While we can be highly confident what, say, a certificate of deposit or a Treasury note is worth, it’s much harder to put a value on stocks, gold, high-yield junk bonds and other riskier investments (and, I’d argue, all but impossible with bitcoin).
AT SEVEN O’CLOCK THIS MORNING, as my wife and I tried in vain to wake our children for school, we heard a similar response as we went from room to room: “My head hurts.” Nobody wanted to get up.
I have to say, I don’t blame them. It’s the middle of winter here in Boston. The sky is gray and the thermometer seems stuck below zero. It can be hard for anyone to feel motivated,
JUST BEFORE SANTA ARRIVED in 2017, President Trump signed legislation officially titled the Tax Cuts and Jobs Act, which was described by both supporters and opponents as the most comprehensive overhaul of the Internal Revenue Code since the Tax Reform Act of 1986.
The many new rules that are now on the books are mostly prospective, meaning they apply to returns to be filed for calendar years 2018 through 2025. They aren’t retroactive to calendar year 2017.
WE’RE AN IMPATIENT LOT—and increasingly so. Who has time to read long articles, let alone entire books? Much of the time, all we want is the one- or two-line summary. Faced with that challenge, I’ve taken to boiling down my financial ideas to 140 characters or less.
HumbleDollar’s latest newsletter includes 41 of those ideas, which I hope will inspire, amuse and guide you as we sally forth into 2018. January’s newsletter also offers three financial steps to take in response to the new tax law,
MRS. J. LIVED IN SOUTHEAST VIRGINIA and had purchased an eight-year-old truck at auction for her college-bound child. It turns out that the truck had spent its entire life in and around Rochester, New York, in the heart of the Rust Belt. Mrs. J. had been advised by her local garage that many of the exposed chassis components on her truck were covered in rust. Her neighbors’ cars did not exhibit this condition. She felt the truck was unsafe and that the vehicle’s manufacturer—my employer—owed her a solution.
WHERE DO WE STAND? That question is tackled at the beginning of almost every chapter of HumbleDollar’s online money guide—and I spent much of the past week updating the various statistics involved.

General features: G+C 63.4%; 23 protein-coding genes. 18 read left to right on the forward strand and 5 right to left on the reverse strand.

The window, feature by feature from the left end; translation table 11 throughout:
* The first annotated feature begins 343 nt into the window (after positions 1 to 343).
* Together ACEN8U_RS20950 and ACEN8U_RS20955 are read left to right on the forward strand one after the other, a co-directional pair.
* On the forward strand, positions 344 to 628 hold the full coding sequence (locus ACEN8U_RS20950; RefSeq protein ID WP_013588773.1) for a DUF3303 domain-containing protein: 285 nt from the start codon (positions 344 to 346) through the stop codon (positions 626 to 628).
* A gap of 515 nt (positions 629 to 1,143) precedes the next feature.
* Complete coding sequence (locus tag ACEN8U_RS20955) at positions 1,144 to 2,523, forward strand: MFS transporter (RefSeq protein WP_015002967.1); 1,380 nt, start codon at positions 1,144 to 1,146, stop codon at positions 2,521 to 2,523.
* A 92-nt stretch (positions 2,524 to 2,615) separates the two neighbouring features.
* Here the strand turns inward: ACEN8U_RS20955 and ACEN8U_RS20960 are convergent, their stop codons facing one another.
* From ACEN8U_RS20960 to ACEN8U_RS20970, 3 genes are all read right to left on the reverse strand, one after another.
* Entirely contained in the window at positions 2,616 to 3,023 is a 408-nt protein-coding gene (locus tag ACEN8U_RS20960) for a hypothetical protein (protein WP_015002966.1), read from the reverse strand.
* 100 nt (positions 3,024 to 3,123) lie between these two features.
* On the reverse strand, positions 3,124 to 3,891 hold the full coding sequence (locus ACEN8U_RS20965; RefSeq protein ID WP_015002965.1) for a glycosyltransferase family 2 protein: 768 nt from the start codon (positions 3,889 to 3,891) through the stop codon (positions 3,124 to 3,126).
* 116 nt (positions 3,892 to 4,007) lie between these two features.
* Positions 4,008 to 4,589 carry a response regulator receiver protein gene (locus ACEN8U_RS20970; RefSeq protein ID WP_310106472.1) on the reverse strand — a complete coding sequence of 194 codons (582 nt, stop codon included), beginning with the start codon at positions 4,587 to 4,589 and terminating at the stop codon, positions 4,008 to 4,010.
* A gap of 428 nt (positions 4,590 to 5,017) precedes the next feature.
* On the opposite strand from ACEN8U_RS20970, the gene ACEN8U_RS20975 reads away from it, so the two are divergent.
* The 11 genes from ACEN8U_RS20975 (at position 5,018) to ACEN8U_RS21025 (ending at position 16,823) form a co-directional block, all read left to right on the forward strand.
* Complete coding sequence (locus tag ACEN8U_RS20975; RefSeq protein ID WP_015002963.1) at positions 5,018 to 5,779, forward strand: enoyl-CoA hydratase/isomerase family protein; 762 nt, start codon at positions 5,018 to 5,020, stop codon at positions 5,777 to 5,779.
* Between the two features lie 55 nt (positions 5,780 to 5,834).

Check out the latest numbers from the worlds of borrowing, real estate and investing, including stock and bond market valuations. I’ve also updated the money guide’s sections on taxes and giving—the latter covers estate planning and charitable gifts—to reflect the new tax law.
AS WE LOOK FORWARD to the year ahead, here’s a chance to look back. Below are HumbleDollar’s 10 most popular blogs from the past three months:
Number One Number
We Know Jack
Ten Financial Principles
All the Right Reasons
Worse Than Marxism?
Three Keys to Happiness
Giving: 10 Questions to Ask
Life After Amazon
Courtside Seat (Part II)
The above list includes four blogs written by other contributors, which I’m thrilled about.
THE ABOVE HEADLINE OVERPROMISES, I readily admit. Still, three considerations—taxes, risk and the economic cycle—point to one conclusion: Paying down debt in 2018 looks like an awfully smart move.
Debtors’ prison. Ridding yourself of debt, even mortgage debt, has long been a savvy alternative to buying bonds and certificates of deposit. But thanks to the new tax law, it looks especially savvy right now—and especially if you’re married.
How come? The new tax law took away personal exemptions but compensated by roughly doubling the size of the standard deduction.